## 7. Density perturbationsLet us define the relative perturbed density as: ( is not so defined by other authors. Some
others adopt which becomes in this case
times the value of our
). The final purpose is to deduce
, i.e. how density inhomogeneities evolve,
under the action of gravity and an unperturbed underlying magnetic
configuration. To find the differential equation for
, we must perform some algebra because our set
of equations is still rather large and complicated. We must first
choose which equations will be handled, because as stated before, they
are not all independent. Our unknowns are ,
, , as
has already been determined as a function of
time. We therefore have ten unknowns. The Einstein field equations are
also made up of ten equations, and from them the equations of motion
and energy are derivable. On the other hand, Maxwell's equations have
already been used to deduce the evolution of the magnetic field and
the electrical current. Though we could therefore use only the
Einstein field equations, the final objective is straightforwardly
reached with the equation of motion (54), the equation of energy
balance (49), and Eqs. (62) and (63) from the whole set of Einstein
field equations, selected because they do not contain the tensor
but just its trace Here and would
actually be the present values of As suggested by the equations themselves, we now change the temporal and spatial variables, and use the definition (64) of . As new spatial variables we will use where in the radiation-dominated era. Its value is and is the cosmological scale factor at the last time in the period considered in this paper, which is close to Equality. For we have adopted the value . It should be noted that are comoving coordinates measured in seconds. They now coincide with present coordinates. (It is easily obtained that ). However is dimensionless where As a temporal variable let us choose where is the last time of the period considered here, close to Equality, corresponding to , i.e. . is a time variable increasing backwards from future to past. We then introduce some time independent functions defining the magnetic pattern: where is the gradient using instead of . In the unit system we are using . In this way all the magnitudes of the different quantities involved are close to unity and the equations become extremely simple. We also change the nomenclature, so that a point over a quantity's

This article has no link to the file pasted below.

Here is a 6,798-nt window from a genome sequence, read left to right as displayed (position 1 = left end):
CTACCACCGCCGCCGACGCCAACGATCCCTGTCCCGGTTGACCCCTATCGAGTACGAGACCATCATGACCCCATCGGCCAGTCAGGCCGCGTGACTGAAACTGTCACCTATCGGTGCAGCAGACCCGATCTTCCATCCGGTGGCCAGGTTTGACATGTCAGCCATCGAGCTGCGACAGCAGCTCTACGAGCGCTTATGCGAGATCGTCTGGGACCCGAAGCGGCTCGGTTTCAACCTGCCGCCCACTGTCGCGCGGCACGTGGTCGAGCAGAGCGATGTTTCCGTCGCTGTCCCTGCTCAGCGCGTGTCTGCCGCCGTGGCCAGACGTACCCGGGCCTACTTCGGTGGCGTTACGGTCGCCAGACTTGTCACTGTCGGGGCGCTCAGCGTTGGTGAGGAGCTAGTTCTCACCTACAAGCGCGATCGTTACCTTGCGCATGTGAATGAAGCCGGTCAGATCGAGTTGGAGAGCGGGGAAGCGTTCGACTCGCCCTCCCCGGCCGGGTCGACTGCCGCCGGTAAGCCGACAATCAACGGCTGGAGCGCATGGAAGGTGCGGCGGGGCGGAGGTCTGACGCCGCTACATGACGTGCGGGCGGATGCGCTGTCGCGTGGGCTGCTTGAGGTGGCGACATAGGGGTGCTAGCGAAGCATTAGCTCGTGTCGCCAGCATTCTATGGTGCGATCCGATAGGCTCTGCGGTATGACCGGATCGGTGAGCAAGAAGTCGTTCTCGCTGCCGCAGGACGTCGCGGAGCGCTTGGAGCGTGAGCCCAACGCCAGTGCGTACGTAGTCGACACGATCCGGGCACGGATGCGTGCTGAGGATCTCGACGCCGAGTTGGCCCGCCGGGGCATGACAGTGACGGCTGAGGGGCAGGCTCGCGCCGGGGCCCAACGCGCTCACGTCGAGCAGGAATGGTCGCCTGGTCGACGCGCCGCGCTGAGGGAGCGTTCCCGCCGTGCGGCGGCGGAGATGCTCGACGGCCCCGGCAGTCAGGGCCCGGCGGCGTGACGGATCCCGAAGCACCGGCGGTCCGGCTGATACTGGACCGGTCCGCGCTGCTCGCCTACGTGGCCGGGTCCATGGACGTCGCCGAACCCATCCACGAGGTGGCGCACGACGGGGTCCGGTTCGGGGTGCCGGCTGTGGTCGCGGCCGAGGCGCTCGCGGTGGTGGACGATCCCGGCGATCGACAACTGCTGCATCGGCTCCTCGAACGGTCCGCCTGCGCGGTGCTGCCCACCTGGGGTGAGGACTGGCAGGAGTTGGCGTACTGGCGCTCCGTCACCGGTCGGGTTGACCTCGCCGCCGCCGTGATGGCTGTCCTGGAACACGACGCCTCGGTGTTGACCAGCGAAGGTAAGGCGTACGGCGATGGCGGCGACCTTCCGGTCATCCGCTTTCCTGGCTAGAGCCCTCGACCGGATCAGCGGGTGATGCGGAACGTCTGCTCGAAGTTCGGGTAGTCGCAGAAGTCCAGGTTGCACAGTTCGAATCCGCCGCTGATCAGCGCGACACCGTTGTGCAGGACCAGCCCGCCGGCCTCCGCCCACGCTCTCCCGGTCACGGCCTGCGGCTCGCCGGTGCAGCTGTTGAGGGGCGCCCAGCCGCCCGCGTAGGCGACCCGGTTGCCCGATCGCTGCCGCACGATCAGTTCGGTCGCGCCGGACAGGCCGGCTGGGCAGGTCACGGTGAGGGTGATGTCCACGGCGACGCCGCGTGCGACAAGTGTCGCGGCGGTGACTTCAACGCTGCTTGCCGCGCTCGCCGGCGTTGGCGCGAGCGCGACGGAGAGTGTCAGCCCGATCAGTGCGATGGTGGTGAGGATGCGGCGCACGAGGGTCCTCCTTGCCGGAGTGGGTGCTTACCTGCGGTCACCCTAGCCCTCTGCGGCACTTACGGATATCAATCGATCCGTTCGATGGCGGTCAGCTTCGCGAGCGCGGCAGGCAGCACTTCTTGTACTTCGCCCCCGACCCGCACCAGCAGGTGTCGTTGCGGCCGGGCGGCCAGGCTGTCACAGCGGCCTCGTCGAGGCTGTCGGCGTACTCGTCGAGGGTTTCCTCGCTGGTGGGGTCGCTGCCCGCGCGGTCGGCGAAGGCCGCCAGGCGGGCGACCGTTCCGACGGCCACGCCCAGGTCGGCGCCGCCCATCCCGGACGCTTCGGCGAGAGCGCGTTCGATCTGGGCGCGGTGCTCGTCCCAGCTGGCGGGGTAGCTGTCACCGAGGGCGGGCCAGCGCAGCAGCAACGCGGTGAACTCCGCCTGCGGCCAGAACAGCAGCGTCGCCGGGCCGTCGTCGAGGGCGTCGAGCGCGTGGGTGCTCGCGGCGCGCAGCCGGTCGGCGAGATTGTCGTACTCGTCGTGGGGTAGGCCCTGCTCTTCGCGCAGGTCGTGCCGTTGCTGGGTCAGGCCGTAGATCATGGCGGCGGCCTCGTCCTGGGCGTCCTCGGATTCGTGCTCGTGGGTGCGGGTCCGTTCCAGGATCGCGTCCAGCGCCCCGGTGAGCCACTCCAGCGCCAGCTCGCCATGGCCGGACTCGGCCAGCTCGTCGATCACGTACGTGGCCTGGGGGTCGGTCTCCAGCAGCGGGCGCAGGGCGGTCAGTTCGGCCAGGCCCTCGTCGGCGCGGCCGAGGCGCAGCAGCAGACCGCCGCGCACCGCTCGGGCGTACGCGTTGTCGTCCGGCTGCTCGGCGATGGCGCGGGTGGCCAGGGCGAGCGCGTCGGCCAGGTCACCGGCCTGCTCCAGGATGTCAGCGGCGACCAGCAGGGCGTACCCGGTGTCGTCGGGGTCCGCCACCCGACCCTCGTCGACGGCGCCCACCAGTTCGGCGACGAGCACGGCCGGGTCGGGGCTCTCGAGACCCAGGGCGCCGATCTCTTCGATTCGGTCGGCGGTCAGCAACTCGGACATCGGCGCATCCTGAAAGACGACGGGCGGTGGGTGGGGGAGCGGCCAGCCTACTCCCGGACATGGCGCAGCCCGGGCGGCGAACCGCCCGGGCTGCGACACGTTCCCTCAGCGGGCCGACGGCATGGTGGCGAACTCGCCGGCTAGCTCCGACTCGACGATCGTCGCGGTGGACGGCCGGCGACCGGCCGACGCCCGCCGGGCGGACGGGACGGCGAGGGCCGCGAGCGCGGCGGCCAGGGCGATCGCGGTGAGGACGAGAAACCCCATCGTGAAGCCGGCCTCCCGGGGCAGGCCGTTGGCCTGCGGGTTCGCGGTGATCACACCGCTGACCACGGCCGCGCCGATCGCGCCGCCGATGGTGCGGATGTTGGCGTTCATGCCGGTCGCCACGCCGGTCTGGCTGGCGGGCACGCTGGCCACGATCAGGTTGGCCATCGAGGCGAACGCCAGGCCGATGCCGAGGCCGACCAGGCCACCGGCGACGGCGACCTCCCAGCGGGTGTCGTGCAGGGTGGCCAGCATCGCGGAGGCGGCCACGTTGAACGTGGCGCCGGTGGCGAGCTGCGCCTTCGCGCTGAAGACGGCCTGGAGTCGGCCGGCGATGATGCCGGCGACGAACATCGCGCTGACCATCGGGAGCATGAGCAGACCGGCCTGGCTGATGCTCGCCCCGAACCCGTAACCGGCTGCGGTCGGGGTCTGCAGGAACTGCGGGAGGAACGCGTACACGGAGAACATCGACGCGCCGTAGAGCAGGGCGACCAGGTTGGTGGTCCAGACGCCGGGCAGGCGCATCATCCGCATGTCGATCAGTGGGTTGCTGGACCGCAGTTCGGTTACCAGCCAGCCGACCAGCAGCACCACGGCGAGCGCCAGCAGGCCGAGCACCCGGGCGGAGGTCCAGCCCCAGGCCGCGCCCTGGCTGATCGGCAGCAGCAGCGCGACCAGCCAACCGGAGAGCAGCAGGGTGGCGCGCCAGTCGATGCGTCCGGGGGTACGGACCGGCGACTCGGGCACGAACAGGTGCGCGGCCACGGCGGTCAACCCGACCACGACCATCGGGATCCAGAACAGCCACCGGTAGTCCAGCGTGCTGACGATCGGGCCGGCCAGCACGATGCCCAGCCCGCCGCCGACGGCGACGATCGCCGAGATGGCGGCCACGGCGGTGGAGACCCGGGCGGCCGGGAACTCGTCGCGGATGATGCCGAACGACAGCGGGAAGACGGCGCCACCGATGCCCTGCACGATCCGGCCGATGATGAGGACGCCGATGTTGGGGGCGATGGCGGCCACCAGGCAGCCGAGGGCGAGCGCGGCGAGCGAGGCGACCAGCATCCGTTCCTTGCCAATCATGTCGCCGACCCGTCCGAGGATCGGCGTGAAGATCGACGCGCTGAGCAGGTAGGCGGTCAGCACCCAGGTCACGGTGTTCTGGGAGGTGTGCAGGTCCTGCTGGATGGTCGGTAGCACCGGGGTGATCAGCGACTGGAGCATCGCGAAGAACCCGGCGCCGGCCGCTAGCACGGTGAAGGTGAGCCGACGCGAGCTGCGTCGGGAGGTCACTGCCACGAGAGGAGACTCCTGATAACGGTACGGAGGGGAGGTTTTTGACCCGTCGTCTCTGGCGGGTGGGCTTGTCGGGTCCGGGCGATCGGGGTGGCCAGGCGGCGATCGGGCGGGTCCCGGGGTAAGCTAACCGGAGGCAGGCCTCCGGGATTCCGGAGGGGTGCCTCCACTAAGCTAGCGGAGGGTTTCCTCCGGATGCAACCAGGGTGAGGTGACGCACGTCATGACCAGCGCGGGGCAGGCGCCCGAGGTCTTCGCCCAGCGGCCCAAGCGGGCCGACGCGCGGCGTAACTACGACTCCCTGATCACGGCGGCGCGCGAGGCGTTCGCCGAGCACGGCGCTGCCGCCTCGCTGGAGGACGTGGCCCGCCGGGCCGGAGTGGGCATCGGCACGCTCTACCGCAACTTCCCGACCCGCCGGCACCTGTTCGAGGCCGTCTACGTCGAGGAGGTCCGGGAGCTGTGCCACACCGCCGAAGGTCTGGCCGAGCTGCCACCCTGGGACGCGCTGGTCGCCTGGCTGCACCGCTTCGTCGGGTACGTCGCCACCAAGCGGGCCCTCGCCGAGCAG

symbol now means its derivative with respect to
, instead of with respect to Taking in Eq. (84) and in equation (85) and subtracting, inserting this in Eq. (82) to obtain , calculating in Eq. (83), taking into account the obtained functions and in Eq. (84), we obtain a differential equation containing only as a variable, This is our basic equation, an elliptic linear second order differential equation with variable coefficients. The complete discussion may have complications arising from its elliptic nature (if we prefer not to choose a boundary condition for ). The following section contains a preliminary insight. © European Southern Observatory (ESO) 1997 Online publication: April 20, 1998 |